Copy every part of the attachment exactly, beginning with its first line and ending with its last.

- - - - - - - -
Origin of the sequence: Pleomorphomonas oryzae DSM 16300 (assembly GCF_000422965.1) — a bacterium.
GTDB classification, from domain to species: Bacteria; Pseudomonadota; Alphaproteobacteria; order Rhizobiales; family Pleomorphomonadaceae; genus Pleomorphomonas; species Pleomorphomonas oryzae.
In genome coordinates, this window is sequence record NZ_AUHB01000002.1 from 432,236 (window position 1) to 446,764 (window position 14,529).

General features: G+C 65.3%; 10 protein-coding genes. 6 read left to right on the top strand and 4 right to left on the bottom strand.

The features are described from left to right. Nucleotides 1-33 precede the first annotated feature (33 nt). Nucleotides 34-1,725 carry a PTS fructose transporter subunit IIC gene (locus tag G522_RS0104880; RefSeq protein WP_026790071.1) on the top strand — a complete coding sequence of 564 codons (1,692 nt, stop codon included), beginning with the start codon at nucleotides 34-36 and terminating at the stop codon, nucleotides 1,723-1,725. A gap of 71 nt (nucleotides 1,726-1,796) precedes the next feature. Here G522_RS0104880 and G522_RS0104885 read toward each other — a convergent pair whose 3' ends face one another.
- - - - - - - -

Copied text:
Origin of the sequence: Pleomorphomonas oryzae DSM 16300 (assembly GCF_000422965.1) — a bacterium.
GTDB classification, from domain to species: Bacteria; Pseudomonadota; Alphaproteobacteria; order Rhizobiales; family Pleomorphomonadaceae; genus Pleomorphomonas; species Pleomorphomonas oryzae.
In genome coordinates, this window is sequence record NZ_AUHB01000002.1 from 432,236 (window position 1) to 446,764 (window position 14,529).

General features: G+C 65.3%; 10 protein-coding genes. 6 read left to right on the top strand and 4 right to left on the bottom strand.

The features are described from left to right. Nucleotides 1-33 precede the first annotated feature (33 nt). Nucleotides 34-1,725 carry a PTS fructose transporter subunit IIC gene (locus tag G522_RS0104880; RefSeq protein WP_026790071.1) on the top strand — a complete coding sequence of 564 codons (1,692 nt, stop codon included), beginning with the start codon at nucleotides 34-36 and terminating at the stop codon, nucleotides 1,723-1,725. A gap of 71 nt (nucleotides 1,726-1,796) precedes the next feature. Here G522_RS0104880 and G522_RS0104885 read toward each other — a convergent pair whose 3' ends face one another.